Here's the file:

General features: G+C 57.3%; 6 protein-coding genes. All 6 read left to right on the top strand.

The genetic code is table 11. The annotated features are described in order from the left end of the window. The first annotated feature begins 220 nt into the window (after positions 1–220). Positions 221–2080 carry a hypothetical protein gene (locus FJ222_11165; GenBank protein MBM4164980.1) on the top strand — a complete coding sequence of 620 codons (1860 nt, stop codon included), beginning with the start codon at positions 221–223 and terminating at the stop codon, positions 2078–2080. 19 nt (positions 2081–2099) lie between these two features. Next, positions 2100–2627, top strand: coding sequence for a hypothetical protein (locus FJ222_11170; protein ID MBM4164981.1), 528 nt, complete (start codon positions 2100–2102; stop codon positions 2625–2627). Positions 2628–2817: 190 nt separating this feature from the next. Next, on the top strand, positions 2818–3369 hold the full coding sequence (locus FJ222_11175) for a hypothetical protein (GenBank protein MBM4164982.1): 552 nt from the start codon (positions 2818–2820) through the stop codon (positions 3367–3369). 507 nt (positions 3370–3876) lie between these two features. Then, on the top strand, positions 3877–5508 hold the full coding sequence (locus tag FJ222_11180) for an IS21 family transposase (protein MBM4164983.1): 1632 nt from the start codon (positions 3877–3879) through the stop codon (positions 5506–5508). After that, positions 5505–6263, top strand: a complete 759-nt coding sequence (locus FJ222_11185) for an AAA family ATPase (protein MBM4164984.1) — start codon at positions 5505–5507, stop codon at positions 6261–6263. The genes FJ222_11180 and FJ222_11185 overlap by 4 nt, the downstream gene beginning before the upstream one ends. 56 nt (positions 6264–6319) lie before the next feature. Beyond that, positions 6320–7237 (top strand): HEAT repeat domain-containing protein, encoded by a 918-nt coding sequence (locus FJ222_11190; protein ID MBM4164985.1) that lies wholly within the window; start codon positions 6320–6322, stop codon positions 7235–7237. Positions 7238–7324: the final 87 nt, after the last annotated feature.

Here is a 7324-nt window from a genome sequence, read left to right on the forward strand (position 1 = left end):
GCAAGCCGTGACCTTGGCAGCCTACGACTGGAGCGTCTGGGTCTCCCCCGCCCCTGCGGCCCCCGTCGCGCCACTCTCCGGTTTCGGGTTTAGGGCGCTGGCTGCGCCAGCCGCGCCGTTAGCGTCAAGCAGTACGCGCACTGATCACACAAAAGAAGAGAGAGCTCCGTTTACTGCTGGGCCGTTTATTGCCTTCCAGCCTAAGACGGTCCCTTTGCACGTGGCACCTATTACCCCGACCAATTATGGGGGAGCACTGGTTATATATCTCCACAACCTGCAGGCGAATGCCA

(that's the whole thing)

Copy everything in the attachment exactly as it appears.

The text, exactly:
General features: G+C 57.3%; 6 protein-coding genes. All 6 read left to right on the top strand.

The genetic code is table 11. The annotated features are described in order from the left end of the window. The first annotated feature begins 220 nt into the window (after positions 1–220). Positions 221–2080 carry a hypothetical protein gene (locus FJ222_11165; GenBank protein MBM4164980.1) on the top strand — a complete coding sequence of 620 codons (1860 nt, stop codon included), beginning with the start codon at positions 221–223 and terminating at the stop codon, positions 2078–2080. 19 nt (positions 2081–2099) lie between these two features. Next, positions 2100–2627, top strand: coding sequence for a hypothetical protein (locus FJ222_11170; protein ID MBM4164981.1), 528 nt, complete (start codon positions 2100–2102; stop codon positions 2625–2627). Positions 2628–2817: 190 nt separating this feature from the next. Next, on the top strand, positions 2818–3369 hold the full coding sequence (locus FJ222_11175) for a hypothetical protein (GenBank protein MBM4164982.1): 552 nt from the start codon (positions 2818–2820) through the stop codon (positions 3367–3369). 507 nt (positions 3370–3876) lie between these two features. Then, on the top strand, positions 3877–5508 hold the full coding sequence (locus tag FJ222_11180) for an IS21 family transposase (protein MBM4164983.1): 1632 nt from the start codon (positions 3877–3879) through the stop codon (positions 5506–5508). After that, positions 5505–6263, top strand: a complete 759-nt coding sequence (locus FJ222_11185) for an AAA family ATPase (protein MBM4164984.1) — start codon at positions 5505–5507, stop codon at positions 6261–6263. The genes FJ222_11180 and FJ222_11185 overlap by 4 nt, the downstream gene beginning before the upstream one ends. 56 nt (positions 6264–6319) lie before the next feature. Beyond that, positions 6320–7237 (top strand): HEAT repeat domain-containing protein, encoded by a 918-nt coding sequence (locus FJ222_11190; protein ID MBM4164985.1) that lies wholly within the window; start codon positions 6320–6322, stop codon positions 7235–7237. Positions 7238–7324: the final 87 nt, after the last annotated feature.

Here is a 7324-nt window from a genome sequence, read left to right on the forward strand (position 1 = left end):
GCAAGCCGTGACCTTGGCAGCCTACGACTGGAGCGTCTGGGTCTCCCCCGCCCCTGCGGCCCCCGTCGCGCCACTCTCCGGTTTCGGGTTTAGGGCGCTGGCTGCGCCAGCCGCGCCGTTAGCGTCAAGCAGTACGCGCACTGATCACACAAAAGAAGAGAGAGCTCCGTTTACTGCTGGGCCGTTTATTGCCTTCCAGCCTAAGACGGTCCCTTTGCACGTGGCACCTATTACCCCGACCAATTATGGGGGAGCACTGGTTATATATCTCCACAACCTGCAGGCGAATGCCA